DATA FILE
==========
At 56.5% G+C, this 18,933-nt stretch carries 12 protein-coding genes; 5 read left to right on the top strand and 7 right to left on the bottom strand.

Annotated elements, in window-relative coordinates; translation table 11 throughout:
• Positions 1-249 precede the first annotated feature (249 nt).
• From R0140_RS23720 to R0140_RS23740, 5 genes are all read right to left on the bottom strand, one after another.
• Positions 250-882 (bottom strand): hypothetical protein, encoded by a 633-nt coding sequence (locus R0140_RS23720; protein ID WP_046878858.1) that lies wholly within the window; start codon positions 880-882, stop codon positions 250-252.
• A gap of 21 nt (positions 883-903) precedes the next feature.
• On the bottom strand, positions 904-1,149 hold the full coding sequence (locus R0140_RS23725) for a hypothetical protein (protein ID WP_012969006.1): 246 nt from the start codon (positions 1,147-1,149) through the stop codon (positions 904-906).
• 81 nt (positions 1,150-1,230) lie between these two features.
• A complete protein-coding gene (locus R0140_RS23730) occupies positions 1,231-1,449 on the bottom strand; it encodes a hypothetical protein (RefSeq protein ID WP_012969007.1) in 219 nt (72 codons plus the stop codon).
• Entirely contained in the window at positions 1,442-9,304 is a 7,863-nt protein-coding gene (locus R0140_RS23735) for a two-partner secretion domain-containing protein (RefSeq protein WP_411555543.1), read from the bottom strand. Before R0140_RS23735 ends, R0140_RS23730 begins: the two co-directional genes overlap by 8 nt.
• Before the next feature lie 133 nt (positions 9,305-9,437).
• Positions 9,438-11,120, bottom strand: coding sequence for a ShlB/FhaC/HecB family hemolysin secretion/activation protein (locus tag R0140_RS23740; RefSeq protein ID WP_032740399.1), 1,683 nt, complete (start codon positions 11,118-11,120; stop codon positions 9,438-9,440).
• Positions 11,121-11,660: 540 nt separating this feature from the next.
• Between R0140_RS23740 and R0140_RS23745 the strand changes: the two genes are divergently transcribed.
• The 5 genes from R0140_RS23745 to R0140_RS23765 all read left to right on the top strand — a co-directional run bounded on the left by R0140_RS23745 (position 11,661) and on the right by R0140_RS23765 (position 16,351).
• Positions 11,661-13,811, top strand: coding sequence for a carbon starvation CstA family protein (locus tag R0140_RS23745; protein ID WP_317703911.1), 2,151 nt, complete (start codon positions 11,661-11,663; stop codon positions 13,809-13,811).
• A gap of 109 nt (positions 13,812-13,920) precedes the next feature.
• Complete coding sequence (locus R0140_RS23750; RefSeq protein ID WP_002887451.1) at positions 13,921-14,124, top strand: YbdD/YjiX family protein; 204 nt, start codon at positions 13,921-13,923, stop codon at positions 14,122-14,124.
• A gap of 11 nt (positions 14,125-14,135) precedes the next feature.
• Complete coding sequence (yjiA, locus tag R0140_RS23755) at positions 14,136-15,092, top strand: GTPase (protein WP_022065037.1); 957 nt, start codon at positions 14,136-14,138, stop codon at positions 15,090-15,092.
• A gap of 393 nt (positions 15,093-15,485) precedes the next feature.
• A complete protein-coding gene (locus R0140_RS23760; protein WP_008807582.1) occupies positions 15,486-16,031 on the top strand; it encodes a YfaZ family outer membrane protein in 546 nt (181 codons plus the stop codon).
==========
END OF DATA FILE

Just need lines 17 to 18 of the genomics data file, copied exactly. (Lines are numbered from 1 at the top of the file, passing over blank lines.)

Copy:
• A gap of 109 nt (positions 13,812-13,920) precedes the next feature.
• Complete coding sequence (locus R0140_RS23750; RefSeq protein ID WP_002887451.1) at positions 13,921-14,124, top strand: YbdD/YjiX family protein; 204 nt, start codon at positions 13,921-13,923, stop codon at positions 14,122-14,124.